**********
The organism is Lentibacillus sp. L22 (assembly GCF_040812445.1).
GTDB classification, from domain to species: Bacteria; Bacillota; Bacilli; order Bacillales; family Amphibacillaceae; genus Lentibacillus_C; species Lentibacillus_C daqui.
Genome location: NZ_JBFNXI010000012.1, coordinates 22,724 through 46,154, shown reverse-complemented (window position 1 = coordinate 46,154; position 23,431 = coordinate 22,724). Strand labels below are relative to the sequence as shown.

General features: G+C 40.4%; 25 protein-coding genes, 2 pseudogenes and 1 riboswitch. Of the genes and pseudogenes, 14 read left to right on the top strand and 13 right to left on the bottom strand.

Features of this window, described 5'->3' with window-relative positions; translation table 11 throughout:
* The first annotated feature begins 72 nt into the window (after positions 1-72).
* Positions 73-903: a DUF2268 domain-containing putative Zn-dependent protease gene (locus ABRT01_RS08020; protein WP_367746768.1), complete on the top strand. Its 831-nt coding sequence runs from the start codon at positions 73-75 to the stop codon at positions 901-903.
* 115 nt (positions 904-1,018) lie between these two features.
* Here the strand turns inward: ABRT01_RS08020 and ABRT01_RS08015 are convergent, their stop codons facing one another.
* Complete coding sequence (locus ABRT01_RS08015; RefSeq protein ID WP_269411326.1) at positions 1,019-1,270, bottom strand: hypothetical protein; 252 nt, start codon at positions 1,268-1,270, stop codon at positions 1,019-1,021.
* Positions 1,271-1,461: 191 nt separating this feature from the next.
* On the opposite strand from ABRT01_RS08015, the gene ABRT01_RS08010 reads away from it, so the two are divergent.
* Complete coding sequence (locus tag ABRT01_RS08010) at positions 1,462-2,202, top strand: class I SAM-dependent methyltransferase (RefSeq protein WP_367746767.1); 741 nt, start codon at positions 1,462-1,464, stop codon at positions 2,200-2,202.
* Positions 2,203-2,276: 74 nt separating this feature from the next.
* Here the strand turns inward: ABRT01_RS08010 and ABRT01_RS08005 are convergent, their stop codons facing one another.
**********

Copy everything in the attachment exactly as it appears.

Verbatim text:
The organism is Lentibacillus sp. L22 (assembly GCF_040812445.1).
GTDB classification, from domain to species: Bacteria; Bacillota; Bacilli; order Bacillales; family Amphibacillaceae; genus Lentibacillus_C; species Lentibacillus_C daqui.
Genome location: NZ_JBFNXI010000012.1, coordinates 22,724 through 46,154, shown reverse-complemented (window position 1 = coordinate 46,154; position 23,431 = coordinate 22,724). Strand labels below are relative to the sequence as shown.

General features: G+C 40.4%; 25 protein-coding genes, 2 pseudogenes and 1 riboswitch. Of the genes and pseudogenes, 14 read left to right on the top strand and 13 right to left on the bottom strand.

Features of this window, described 5'->3' with window-relative positions; translation table 11 throughout:
* The first annotated feature begins 72 nt into the window (after positions 1-72).
* Positions 73-903: a DUF2268 domain-containing putative Zn-dependent protease gene (locus ABRT01_RS08020; protein WP_367746768.1), complete on the top strand. Its 831-nt coding sequence runs from the start codon at positions 73-75 to the stop codon at positions 901-903.
* 115 nt (positions 904-1,018) lie between these two features.
* Here the strand turns inward: ABRT01_RS08020 and ABRT01_RS08015 are convergent, their stop codons facing one another.
* Complete coding sequence (locus ABRT01_RS08015; RefSeq protein ID WP_269411326.1) at positions 1,019-1,270, bottom strand: hypothetical protein; 252 nt, start codon at positions 1,268-1,270, stop codon at positions 1,019-1,021.
* Positions 1,271-1,461: 191 nt separating this feature from the next.
* On the opposite strand from ABRT01_RS08015, the gene ABRT01_RS08010 reads away from it, so the two are divergent.
* Complete coding sequence (locus tag ABRT01_RS08010) at positions 1,462-2,202, top strand: class I SAM-dependent methyltransferase (RefSeq protein WP_367746767.1); 741 nt, start codon at positions 1,462-1,464, stop codon at positions 2,200-2,202.
* Positions 2,203-2,276: 74 nt separating this feature from the next.
* Here the strand turns inward: ABRT01_RS08010 and ABRT01_RS08005 are convergent, their stop codons facing one another.